Next week, Pope Francis arrives in Washington, DC to begin a six-day visit to the United States scheduled to coincide with the World Meeting of Families (WMF) in Philadelphia. Conceived in 1992 by Pope John Paul II, the gathering takes place every three years. This is the first time WMF has convened in the U.S.
With discussion about LGBT issues more commonplace in the American Catholic community, advocates for LGBT Catholics hoped for a presence within the gathering’s workshops or exhibit areas. Such applications for participation were denied.
Ron Belgau, 40, a self-identified gay man committed to lifelong celibacy, will be the lone public voice representing the gay Catholic community. Belgau will lead a session and hour-long panel discussion entitled “Always a Person: Homosexuality in the Family.”
Belgau is an administrator and writer for “Spiritual Friendship,” a blog site targeting gay Christians who share the desire to live celibate lives and focus on spiritual growth through strong friendships.
I met Belgau for the first time eight years ago when we both attended The Gay Christian Network Conference (GCN) in Seattle in 2007. Belgau has been involved in GCN and has enjoyed a close friendship with founder Justin Lee. They have appeared together for public dialogue throughout the years on the stages of many colleges, universities, and churches.
Within the LGBT Christian community, beliefs about the appropriateness and biblical guidelines of sexual ethics for gay Christians are divided into camps: Side A which holds that gay Christians may be involved in committed, monogamous sexual relationships, and Side B which believes, as Belgau does, though gay, they must commit to celibacy.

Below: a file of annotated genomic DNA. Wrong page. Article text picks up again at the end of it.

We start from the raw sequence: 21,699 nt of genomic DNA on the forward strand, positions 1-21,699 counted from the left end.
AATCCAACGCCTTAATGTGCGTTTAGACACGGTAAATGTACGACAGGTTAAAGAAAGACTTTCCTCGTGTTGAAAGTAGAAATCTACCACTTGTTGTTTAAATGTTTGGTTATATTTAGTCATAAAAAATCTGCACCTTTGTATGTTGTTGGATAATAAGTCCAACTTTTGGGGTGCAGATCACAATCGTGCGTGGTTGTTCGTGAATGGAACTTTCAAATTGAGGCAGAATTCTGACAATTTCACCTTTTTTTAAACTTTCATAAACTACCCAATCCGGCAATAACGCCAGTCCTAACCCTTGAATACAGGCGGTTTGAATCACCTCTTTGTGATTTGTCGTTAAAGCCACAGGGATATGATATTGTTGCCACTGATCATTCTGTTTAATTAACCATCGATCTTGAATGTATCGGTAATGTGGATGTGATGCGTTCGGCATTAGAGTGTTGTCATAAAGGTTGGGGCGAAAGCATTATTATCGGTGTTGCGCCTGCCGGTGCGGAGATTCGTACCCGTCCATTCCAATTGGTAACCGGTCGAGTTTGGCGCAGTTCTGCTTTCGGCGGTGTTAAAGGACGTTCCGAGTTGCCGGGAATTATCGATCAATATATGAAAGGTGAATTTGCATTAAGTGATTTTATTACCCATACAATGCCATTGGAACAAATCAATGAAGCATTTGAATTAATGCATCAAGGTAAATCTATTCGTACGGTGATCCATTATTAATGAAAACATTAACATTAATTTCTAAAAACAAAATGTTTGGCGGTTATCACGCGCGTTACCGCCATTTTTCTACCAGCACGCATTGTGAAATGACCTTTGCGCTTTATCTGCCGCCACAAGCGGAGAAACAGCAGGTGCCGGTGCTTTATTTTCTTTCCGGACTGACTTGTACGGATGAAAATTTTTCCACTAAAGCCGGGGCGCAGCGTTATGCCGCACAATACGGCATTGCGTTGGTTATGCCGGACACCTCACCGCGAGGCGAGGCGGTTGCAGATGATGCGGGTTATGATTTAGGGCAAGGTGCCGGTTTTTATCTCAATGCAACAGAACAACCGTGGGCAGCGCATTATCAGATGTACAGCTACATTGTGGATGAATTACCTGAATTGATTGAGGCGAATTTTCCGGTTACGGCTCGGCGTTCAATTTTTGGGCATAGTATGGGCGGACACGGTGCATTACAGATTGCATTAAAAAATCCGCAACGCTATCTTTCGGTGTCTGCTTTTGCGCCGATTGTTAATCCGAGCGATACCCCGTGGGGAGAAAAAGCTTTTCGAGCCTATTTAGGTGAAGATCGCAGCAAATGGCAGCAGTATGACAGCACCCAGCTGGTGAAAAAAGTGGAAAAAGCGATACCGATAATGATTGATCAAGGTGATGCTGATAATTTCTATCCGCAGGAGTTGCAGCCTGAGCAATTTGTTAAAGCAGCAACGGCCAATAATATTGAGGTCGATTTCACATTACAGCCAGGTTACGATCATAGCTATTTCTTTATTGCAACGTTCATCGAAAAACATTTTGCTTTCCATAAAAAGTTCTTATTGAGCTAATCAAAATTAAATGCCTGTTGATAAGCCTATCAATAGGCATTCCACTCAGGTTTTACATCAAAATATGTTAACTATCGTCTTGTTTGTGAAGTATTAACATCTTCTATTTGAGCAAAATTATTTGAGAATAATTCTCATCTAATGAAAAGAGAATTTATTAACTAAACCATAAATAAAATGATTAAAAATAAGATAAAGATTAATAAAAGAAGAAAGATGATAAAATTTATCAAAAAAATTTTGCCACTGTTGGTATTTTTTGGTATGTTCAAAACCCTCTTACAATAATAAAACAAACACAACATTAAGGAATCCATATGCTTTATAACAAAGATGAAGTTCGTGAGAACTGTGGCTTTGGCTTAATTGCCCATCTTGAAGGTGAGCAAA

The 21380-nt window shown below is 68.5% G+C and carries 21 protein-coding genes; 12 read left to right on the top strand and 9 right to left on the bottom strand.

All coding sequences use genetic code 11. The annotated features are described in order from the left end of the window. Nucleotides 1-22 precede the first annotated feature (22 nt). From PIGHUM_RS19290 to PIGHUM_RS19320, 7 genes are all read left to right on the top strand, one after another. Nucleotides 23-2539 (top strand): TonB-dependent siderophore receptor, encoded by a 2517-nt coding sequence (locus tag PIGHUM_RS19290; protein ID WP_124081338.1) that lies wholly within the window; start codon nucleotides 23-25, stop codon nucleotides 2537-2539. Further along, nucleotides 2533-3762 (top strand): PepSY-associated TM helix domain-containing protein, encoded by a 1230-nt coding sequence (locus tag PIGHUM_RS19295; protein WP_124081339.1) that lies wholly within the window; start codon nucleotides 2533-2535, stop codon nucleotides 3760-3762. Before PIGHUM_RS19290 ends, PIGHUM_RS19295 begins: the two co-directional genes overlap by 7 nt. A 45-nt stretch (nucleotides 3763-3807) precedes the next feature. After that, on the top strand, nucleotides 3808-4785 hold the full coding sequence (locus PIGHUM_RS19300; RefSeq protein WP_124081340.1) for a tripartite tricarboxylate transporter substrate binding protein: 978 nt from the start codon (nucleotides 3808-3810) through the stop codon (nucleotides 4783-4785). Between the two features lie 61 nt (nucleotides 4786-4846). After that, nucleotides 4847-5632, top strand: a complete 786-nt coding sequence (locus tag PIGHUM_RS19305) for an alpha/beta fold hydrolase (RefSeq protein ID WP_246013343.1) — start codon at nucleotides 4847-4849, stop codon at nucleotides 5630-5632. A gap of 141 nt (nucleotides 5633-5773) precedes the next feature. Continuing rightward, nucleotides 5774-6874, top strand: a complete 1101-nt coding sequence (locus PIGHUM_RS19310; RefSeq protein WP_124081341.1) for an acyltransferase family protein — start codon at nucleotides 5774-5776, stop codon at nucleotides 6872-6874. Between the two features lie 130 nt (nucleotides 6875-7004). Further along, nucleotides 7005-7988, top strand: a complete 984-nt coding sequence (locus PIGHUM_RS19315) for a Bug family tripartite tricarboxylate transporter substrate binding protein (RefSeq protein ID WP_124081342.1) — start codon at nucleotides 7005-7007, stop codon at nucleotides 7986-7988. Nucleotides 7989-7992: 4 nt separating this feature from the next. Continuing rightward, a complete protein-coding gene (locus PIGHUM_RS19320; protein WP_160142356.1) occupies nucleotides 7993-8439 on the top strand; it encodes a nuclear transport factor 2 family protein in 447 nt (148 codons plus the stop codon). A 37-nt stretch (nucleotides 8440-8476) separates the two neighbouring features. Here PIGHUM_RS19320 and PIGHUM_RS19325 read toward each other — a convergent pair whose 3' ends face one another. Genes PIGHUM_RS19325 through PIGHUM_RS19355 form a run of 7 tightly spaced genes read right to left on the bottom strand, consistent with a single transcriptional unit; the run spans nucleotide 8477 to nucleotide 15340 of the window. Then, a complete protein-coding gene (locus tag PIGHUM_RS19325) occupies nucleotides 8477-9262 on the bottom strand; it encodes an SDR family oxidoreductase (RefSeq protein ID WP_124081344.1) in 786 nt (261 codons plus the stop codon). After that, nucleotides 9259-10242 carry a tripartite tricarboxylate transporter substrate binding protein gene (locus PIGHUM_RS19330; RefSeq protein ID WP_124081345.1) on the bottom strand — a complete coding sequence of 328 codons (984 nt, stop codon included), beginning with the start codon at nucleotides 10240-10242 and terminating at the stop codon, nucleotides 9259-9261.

Within GCN itself, there is space for civil and respectful theological differences about sexual ethics. Belgau has long been a public face of the Side B approach while remaining gracious and considerate of those who do not feel called to celibacy.
Liberal Catholics are uncomfortable with Belgau’s stance on celibacy for gay Christians (Side B) and conservative Catholics are disappointed with Belgau’s acceptance of his orientation as part of his identity. The more conservative of the latter group would call for reparative therapy treatment, which Belgau has called “appalling.”
Belgau indeed may be the right person with the right balance for the audience at WMF. He is measured, intelligent, well educated, and is quite aware of the stories of LGBT Christians who both agree and disagree with his personal viewpoints. He is certainly not combative, nor unsympathetic toward Side A Christians.
Belgau’s presence is a small but significant step for open discussion of gay issues within the Catholic Church. Though underrepresented at WMF itself, LGBT Catholics will be holding workshops and an exhibition at a nearby Methodist church.
Pope Francis will not be attending the meetings of WMF although he is going to Philadelphia for the Festival of Families associated with the congress, and to say mass while in the city.
The Pope will however be attending a White House reception hosted by President Obama in his honor on September 23rd. Also present at that event will be several gay and transgender Catholics and other activists from the LGBT Christian community including: Nicole Santamaria, the secretary of Asociacion Colectivo Alejandro, Marcia Garber, member of Dignity Boston, Mateo Williamson, co-chair of Transgender Caucus for Dignity USA, Rev. Stephanie Spellers, Episcopal theologian, Episcopal Bishop Gene Robinson, Rev. Cameron Partridge, transgender preacher and other LGBT leaders.